Why is Paul able to say that Christians are more than conquerors through Him who loved them? BECAUSE nothing can separate them from the love of God in Christ Jesus. Christians are more than conquerors through (agency) Christ who loved them and they are more than conquerors because (ground) nothing can separate them from His love. In the previous paragraphs I tried to explain what it means to be more than a conqueror in the midst of suffering through Christ (whose dying and rising love has turned the via Dolorosa into the via Victoria)…..but now I want to consider what it means that this dynamic—our victory in suffering through Christ—is grounded upon the reality that we cannot be separated from His love.

One simple implication is that, if anything could separate us from the love of God in Christ, then Paul could not say that we are more than conquerors “in all these things.” To be separated from the love of God in Christ is to be conquered, not a conqueror…to be overcome, not an overcomer. To be loved is to overcome, to be cut off from love is to be overcome.

So, why is it that to be inseparably bound to the love of God in Christ is to overcome? Is it not because this love is the love that is “strong as (and stronger than) death” (Song 8:6)? Because this love is the love that breaks the wild stallions of suffering and turns them into chargers for the victory chariot of His beloved ones? Is it not because this love is the love that died and rose again and so—as I said above—has turned death into the path of the disciple’s conquest of the world? Just as an ant bound to an arrow will go where that arrow goes, so too the Christian bound to the “arrow” of God’s love in Christ will go where that arrow goes: through suffering into victory.


Summing it Up

In the midst of suffering we surpassingly overcome through the personal agency of Jesus Christ who loved us with His own death and resurrection, thus turning all of our suffering—which He has vicariously borne—into a path of fellowship with and victory in Himself (more than conquerors because we do not just endure suffering and come out as the victor, rather, suffering itself serves the advancement of our fellowship with, joy in, and likeness to Christ who is our life).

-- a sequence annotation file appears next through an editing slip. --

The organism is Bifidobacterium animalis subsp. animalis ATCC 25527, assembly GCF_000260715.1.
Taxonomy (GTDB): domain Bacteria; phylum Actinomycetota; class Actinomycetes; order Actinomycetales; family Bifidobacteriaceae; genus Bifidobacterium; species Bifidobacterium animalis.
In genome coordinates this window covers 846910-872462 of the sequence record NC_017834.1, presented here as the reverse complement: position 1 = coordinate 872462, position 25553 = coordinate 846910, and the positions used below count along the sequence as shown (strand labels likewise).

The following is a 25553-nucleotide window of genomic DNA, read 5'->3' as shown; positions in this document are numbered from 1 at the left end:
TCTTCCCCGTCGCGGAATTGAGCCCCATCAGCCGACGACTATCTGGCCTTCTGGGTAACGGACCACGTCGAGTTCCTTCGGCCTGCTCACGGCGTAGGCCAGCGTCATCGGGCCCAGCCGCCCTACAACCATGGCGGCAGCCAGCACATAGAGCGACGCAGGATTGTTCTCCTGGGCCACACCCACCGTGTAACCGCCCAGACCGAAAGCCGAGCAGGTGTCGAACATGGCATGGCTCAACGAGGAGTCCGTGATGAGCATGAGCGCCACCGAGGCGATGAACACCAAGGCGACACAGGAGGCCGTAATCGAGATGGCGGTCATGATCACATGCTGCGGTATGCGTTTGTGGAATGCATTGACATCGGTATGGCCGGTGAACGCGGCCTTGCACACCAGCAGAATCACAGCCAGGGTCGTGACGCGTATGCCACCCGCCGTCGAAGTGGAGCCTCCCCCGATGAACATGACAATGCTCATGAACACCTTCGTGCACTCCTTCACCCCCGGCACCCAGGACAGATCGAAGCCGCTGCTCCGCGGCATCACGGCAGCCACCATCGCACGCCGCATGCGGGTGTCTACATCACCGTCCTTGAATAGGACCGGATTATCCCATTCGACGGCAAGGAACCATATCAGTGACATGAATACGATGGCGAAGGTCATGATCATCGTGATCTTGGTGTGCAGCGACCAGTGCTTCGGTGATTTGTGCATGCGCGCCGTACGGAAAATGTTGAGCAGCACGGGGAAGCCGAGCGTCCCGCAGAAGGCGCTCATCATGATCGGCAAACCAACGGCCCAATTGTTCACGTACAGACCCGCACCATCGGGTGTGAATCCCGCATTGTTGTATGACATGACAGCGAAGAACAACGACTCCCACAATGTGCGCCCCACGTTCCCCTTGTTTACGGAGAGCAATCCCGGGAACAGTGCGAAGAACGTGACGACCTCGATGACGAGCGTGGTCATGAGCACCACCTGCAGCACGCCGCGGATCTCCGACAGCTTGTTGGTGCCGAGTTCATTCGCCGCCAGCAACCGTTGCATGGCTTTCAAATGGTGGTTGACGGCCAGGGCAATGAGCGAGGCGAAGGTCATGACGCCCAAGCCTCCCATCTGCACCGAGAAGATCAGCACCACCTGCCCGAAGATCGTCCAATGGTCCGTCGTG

And this dynamic is invincibly true because nothing can break the bond of God’s love for us in Christ which causes us to be counted among those for whom the Son to died and rose and so turn suffering into a path of victory.


A Final Analogy

We might picture Christ as an unsinkable life raft who—in love—has been thrown into the level 5 rapids of our suffering. The love of God might be imagined as the motive that threw the raft into the river, and also as the raft’s own choice to enter the river, and also as the entire plan for the raft to bring us to the ocean. God’s sovereign grace may be pictured as a strong man in the raft with us who keeps us from falling out of the raft. Finally, victory is coming out of the river into the wide, still, glittering ocean….

We are more than conquers in the midst of the raging rapids through the agency of the raft which has entered the rapids with us (“Him who loved us”)…..and we know that these rapids will serve only to advance us to victory (“more than conquerors”) through the agency of the raft because the man in the raft with us (sovereign grace) will let nothing tear us out of the raft but will keep us in it until we reach the ocean (“[nothing] will be able to separate us from the love of God in Christ Jesus our Lord.”).